Bully Birds Are Back

Bully Birds Are Back

With Spring in full bloom came an abundance of bully birds: grackles, starling, crows and their offspring. But with the summer holidays in full swing, they seemed to follow the vacationers and there was peace and quiet at the feeders and no excessive bird droppings to clean from the waterfall and pond edges. But nothing lasts forever!

Following a couple of northern flickers through the grass the other morning, trying to get a good shot of them, the grass suddenly came to life. I had disturbed a flock of blackbirds, starlings and grackles. It all makes sense now as to why there is so much seed scattered under the feeders and they can be filled twice a day.

It is upsetting to see these bigger birds chasing away goldfinches, juncos or chickadees from the bird feeders. These so called “bully birds” that include crows, blue jays (not bullies in my opinion), grackles, starlings, and sometimes, even mourning doves, are aggressive and intimidating to smaller songbirds.

So after some searching, I found these steps to take to reduce or eliminate the bully birds from eating all the food.

  • Control With Feeder Styling

    Bully birds are almost always larger than those being bullied, and by enclosing the feeders in large mesh hardware cloth or chicken wire, only the small birds can enter the feeding area. These caged feeders, that are also sold commercially, will keep squirrels out, as well.

    Feeders with the weighted perches will keep out the bigger birds whose own weight lowers a bar over the food slots. And tube feeders with the perches above the port holes require the birds to lean down to feed, which will eliminate the bullies.

    Starlings can be discouraged from eating suet, one of their favorite foods, by hanging the suet feeder under a domed squirrel baffle. Starling don’t like going up and under for food. There is also a special starling proof suet feeder that can only be approached by birds from underneath, which starlings don’t like, either.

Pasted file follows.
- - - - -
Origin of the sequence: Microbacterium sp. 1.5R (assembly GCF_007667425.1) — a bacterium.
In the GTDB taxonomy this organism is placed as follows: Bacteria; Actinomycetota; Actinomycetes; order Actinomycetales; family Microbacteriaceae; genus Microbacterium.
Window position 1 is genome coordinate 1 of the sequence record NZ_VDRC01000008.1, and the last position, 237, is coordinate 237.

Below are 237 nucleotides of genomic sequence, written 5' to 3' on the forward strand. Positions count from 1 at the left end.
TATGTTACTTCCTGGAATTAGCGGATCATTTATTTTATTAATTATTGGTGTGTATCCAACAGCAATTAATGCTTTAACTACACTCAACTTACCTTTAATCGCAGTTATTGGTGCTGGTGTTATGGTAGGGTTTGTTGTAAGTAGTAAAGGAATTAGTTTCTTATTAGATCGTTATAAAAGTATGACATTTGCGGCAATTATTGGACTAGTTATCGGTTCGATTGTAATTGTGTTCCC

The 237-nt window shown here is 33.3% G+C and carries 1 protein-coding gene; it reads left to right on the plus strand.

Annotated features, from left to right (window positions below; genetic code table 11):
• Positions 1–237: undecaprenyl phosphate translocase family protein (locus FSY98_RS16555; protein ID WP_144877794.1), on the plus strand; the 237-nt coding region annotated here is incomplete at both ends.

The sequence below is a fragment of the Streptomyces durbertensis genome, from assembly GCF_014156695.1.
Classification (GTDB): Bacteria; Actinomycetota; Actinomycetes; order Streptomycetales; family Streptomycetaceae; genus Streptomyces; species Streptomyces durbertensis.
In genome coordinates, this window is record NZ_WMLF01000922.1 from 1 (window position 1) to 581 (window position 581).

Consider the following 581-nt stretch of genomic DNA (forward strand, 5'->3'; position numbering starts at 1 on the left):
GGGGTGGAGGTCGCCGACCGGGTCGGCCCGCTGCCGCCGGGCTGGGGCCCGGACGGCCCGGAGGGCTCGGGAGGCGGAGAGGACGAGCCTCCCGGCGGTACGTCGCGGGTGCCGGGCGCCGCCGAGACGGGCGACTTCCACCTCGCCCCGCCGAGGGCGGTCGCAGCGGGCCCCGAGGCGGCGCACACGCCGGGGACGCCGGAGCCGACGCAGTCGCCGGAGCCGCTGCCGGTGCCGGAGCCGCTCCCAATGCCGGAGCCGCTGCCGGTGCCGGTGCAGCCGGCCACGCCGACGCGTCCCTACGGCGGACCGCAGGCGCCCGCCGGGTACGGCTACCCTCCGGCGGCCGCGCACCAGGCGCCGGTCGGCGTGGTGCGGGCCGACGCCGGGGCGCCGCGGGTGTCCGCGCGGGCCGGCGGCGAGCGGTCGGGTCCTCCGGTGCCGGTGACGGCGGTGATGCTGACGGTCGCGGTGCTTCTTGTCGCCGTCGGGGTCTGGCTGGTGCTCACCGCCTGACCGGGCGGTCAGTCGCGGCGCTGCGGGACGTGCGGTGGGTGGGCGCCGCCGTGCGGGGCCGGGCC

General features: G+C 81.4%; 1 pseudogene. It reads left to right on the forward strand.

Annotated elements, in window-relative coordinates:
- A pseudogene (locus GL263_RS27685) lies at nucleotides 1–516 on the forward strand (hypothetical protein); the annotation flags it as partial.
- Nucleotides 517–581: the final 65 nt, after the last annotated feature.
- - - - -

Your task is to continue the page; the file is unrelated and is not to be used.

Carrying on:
• Selective Feeding

    Selective feeding is another way to control the kinds of birds that pillage feeders. Generally, bully birds prefer bread, corn, millet, wheat and sunflower seeds. To get rid of them, supply food they won’t eat.

    To feed finches, fill hanging tube feeders with only nyjer seed (thistle). For cardinals, chickadees and nuthatches, provide safflower seed in hopper or tray feeders. If you do this, grackles, crows and blackbirds generally will look elsewhere for the foods they like.

  • Cast-Off Seeds

    Some backyard birders have the greatest problems with bully birds that eat the cast-off seeds below hanging and post feeders. Pigeons are notorious for gathering in flocks underneath feeders for their meals.

    The solution for this problem is to collect the fallen seeds in a deep container, such as a plastic garbage can or pail, that the pest birds cannot or will not get into. You can make a hole in the center of the container and place it right on your feeder pole.

With that being said, I will have to change back to the “Squirrel Free Blend” for the time being and use a squirrel proof feeder for the sunflower, peanuts and corn. I chuckle at the thought of using pails or garbage cans, unless tastefully decorated.

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